Xanax Effects & Withdrawal Symptoms

Xanax is a prescription drug used to treat anxiety disorders and panic attacks. It is a benzodiazepine, which means that it works by increasing the amount of GABA (gamma-aminobutyric acid) in your brain. GABA is a neurotransmitter that helps regulate relaxation and sleep, so when you take Xanax, it reduces anxiety levels by increasing the amount of GABA in your body.

Xanax works quickly and effectively, but can cause serious side effects and withdrawal symptoms. The most common side effects include drowsiness, dizziness, restlessness and difficulty concentrating. Less common side effects may include headache or nausea; if these occur, do not drive or operate heavy machinery until they go away. You should also be aware that alcohol can increase some of these side effects as well; avoid drinking alcohol while taking Xanax if possible.

The most dangerous side effect is respiratory depression; this occurs when the drug slows down breathing too much so that it becomes dangerously shallow or even stops altogether for a period of time. If this happens, call 911 immediately; do not wait for the symptoms to go away on their own because they could deteriorate into something worse very quickly!

Common Side Effects

Benzodiazepines are prescribed for short-term treatment of anxiety, insomnia, and panic disorder. They can also be used to help with the symptoms of alcohol withdrawal. While these drugs are effective at reducing symptoms, they do come with side effects and possible withdrawal symptoms that you should be aware of before starting treatment.

The most common side effects of Xanax include:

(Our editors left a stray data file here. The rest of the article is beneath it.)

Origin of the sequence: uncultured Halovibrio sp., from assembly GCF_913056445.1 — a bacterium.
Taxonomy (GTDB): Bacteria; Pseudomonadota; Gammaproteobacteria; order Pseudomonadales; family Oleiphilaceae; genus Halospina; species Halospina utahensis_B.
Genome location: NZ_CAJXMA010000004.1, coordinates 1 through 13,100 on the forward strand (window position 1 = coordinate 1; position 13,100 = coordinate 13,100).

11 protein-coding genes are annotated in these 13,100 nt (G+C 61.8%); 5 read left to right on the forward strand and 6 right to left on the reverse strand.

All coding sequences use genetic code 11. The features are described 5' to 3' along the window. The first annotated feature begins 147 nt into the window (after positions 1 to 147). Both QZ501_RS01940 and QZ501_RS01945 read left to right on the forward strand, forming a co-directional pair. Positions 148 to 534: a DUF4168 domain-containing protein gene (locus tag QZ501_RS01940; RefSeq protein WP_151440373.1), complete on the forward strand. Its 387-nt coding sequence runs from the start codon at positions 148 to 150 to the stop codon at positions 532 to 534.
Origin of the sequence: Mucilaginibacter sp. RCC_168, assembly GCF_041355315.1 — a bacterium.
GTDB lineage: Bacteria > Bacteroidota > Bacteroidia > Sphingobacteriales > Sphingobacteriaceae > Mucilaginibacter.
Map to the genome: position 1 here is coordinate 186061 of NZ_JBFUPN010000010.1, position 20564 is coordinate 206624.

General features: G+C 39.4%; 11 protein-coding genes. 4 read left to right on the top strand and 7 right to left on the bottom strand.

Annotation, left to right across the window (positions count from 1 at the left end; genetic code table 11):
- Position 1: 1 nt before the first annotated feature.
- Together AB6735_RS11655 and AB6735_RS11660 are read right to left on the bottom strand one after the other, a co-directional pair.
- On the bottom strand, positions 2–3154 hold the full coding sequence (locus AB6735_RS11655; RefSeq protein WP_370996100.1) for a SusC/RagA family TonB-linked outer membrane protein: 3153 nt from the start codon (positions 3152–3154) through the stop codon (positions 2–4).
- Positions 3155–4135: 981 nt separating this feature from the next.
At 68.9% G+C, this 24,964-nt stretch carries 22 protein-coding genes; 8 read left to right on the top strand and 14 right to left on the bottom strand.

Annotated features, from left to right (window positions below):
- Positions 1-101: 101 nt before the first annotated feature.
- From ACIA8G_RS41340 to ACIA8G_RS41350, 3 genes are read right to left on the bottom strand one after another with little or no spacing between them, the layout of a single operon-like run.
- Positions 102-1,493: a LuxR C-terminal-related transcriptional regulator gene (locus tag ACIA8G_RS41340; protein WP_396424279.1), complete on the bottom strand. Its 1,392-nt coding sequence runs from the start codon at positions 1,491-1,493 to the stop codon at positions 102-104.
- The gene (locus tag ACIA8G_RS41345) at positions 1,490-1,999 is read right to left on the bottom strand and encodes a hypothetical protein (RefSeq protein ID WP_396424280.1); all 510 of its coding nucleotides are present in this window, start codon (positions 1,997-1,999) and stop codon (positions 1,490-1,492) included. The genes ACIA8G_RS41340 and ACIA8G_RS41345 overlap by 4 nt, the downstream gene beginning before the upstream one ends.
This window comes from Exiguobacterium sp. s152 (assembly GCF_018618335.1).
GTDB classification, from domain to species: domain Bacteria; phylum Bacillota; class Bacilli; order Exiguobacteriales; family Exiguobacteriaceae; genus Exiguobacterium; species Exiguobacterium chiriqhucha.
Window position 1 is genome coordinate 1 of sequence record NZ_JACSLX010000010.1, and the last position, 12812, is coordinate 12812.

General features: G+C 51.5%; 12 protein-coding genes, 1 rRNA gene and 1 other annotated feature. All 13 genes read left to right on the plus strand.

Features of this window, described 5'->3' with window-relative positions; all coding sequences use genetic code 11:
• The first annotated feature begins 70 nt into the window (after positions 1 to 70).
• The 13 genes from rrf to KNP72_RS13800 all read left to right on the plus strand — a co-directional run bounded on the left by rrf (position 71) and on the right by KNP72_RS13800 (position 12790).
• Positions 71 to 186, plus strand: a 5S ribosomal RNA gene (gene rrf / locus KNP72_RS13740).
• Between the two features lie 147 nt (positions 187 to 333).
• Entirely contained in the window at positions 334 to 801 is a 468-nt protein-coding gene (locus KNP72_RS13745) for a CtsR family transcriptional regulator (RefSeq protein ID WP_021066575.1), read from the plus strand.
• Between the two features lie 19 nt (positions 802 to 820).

• slurred speech
  • drowsiness
  • fainting or falling asleep suddenly while doing an activity like driving or working around heavy machinery
  • difficulty concentrating
  • double vision or blurred vision
  • headache (usually mild)
  • nausea (usually mild)
  • dizziness (usually mild)
  • Increased risk for falling in older adults due to drowsiness or dizziness (this risk is higher among people who take other medicines that cause drowsiness).

For some people these side effects may be more serious than others; however if you experience a change in vision while taking this drug it is imperative that you contact your doctor immediately as this could indicate an optic nerve injury or retinal detachment which could result in blindness if left untreated!

What are the withdrawal symptoms of Xanax?

Withdrawal symptoms can occur when stopping or reducing your dosage of Xanax. Withdrawal symptoms are caused by the brain being deprived of GABA (gamma-aminobutyric acid), which is a neurotransmitter that helps keep your nervous system calm and relaxed. If you stop taking Xanax suddenly after taking it regularly for three days or more, you may experience withdrawal symptoms such as:

  • Insomnia (difficulty falling asleep)
  • Restlessness
  • Anxiety
  • Nausea and vomiting
  • Dilated pupils

Xanax can be abused and lead to addiction. It may also cause severe withdrawal symptoms if you stop taking it suddenly without tapering off—even after just a few weeks of use.

Xanax effects and withdrawal symptoms are different for everyone based on how much they take, how long they take it for, their body chemistry and genetic makeup, as well as other factors like age and gender that affect how quickly or slowly your body processes drugs.